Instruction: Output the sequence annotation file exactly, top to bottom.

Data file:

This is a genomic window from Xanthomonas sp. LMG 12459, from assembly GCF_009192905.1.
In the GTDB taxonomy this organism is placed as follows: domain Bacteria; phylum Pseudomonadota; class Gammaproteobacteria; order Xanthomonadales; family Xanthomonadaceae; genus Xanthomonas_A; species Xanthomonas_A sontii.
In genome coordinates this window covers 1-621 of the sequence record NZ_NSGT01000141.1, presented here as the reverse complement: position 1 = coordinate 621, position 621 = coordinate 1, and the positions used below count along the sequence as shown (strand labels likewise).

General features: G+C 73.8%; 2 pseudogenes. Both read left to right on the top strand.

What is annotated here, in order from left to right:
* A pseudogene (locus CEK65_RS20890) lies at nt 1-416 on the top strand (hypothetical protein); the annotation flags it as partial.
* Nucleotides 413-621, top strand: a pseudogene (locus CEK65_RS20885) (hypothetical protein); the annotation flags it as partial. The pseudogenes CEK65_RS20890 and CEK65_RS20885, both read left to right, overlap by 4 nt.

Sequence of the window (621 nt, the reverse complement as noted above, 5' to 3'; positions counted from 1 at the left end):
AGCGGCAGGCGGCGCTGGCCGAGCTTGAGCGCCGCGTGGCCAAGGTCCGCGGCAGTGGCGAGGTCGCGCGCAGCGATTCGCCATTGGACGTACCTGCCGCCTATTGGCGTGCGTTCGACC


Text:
This is a genomic window from Xanthomonas sp. LMG 12459, from assembly GCF_009192905.1.
In the GTDB taxonomy this organism is placed as follows: domain Bacteria; phylum Pseudomonadota; class Gammaproteobacteria; order Xanthomonadales; family Xanthomonadaceae; genus Xanthomonas_A; species Xanthomonas_A sontii.
In genome coordinates this window covers 1-621 of the sequence record NZ_NSGT01000141.1, presented here as the reverse complement: position 1 = coordinate 621, position 621 = coordinate 1, and the positions used below count along the sequence as shown (strand labels likewise).

General features: G+C 73.8%; 2 pseudogenes. Both read left to right on the top strand.

What is annotated here, in order from left to right:
* A pseudogene (locus CEK65_RS20890) lies at nt 1-416 on the top strand (hypothetical protein); the annotation flags it as partial.
* Nucleotides 413-621, top strand: a pseudogene (locus CEK65_RS20885) (hypothetical protein); the annotation flags it as partial. The pseudogenes CEK65_RS20890 and CEK65_RS20885, both read left to right, overlap by 4 nt.

Sequence of the window (621 nt, the reverse complement as noted above, 5' to 3'; positions counted from 1 at the left end):
AGCGGCAGGCGGCGCTGGCCGAGCTTGAGCGCCGCGTGGCCAAGGTCCGCGGCAGTGGCGAGGTCGCGCGCAGCGATTCGCCATTGGACGTACCTGCCGCCTATTGGCGTGCGTTCGACC